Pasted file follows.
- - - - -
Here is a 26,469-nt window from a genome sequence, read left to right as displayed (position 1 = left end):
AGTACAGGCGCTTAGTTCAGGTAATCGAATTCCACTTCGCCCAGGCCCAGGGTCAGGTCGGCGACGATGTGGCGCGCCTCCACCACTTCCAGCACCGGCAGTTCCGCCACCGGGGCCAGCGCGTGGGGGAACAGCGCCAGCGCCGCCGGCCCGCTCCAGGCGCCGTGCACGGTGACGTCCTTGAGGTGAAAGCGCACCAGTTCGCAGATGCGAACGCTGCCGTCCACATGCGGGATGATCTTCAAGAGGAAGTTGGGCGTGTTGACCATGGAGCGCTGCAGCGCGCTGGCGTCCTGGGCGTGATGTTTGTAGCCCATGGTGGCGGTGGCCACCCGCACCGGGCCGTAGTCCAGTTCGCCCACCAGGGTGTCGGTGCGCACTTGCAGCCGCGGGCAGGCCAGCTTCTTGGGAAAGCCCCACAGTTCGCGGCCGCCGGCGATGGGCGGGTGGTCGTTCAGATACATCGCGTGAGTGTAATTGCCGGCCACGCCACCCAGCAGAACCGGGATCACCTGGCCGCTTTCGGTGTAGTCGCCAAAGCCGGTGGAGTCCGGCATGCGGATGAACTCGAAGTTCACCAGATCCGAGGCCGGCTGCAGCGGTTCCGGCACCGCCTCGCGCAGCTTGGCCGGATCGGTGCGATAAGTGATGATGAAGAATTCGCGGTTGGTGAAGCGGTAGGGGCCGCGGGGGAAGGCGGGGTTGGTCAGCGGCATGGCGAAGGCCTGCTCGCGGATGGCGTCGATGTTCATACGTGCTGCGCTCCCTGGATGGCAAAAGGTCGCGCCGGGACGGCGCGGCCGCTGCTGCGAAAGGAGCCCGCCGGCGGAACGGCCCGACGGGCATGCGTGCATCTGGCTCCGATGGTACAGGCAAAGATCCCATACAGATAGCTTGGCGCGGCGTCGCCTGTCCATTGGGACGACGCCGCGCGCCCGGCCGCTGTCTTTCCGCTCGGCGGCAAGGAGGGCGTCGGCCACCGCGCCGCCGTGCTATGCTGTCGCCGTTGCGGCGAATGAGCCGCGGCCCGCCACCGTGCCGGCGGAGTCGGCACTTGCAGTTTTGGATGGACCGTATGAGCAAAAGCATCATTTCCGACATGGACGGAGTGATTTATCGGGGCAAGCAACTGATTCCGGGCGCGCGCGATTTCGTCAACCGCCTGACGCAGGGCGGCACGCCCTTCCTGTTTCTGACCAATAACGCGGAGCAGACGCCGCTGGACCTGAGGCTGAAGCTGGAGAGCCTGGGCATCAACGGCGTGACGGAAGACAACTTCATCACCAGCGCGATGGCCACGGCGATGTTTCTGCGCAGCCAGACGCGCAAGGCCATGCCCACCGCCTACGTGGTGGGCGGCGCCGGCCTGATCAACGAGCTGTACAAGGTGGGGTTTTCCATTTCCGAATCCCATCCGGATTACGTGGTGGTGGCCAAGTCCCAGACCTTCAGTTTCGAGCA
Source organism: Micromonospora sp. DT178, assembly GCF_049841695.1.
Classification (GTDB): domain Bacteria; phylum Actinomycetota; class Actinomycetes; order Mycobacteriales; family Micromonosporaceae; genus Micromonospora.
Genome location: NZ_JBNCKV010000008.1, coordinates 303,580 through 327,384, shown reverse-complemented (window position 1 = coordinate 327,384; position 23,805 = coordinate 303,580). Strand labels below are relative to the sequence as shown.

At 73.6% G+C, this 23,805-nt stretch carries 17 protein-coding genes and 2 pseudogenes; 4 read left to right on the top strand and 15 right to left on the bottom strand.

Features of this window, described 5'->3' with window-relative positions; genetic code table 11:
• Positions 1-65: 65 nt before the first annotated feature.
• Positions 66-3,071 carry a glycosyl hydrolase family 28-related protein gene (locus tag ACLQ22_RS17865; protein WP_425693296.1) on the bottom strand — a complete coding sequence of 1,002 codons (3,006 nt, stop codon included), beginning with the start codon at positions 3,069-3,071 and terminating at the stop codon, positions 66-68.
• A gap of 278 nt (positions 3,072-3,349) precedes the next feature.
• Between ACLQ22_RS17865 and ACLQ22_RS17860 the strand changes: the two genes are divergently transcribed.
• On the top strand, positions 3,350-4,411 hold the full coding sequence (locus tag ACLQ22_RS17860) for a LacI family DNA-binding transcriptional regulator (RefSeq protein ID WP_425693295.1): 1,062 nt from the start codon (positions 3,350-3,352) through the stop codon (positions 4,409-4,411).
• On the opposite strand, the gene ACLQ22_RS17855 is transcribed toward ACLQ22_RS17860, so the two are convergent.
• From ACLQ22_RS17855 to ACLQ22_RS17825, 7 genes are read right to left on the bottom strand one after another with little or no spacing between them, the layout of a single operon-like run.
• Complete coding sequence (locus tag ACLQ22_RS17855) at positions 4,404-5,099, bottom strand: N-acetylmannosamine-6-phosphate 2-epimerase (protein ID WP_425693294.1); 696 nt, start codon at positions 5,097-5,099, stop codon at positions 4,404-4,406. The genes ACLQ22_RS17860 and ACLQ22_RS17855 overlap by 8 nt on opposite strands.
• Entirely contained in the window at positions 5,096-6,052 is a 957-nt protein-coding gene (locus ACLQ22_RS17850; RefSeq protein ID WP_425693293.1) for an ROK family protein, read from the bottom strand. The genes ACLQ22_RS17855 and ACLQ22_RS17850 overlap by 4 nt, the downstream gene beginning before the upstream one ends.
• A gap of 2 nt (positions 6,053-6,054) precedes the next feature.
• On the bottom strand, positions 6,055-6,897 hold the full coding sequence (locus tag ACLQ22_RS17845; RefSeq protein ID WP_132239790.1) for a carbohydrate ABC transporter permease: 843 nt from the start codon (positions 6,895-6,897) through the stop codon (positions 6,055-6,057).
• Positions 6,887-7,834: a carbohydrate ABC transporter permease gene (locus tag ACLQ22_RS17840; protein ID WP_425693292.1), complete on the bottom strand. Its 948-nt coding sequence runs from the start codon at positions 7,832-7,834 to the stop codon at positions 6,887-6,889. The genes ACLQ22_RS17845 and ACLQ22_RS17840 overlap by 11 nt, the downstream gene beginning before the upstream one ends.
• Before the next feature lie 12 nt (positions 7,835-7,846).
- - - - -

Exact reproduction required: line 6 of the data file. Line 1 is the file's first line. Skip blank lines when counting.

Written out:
At 73.6% G+C, this 23,805-nt stretch carries 17 protein-coding genes and 2 pseudogenes; 4 read left to right on the top strand and 15 right to left on the bottom strand.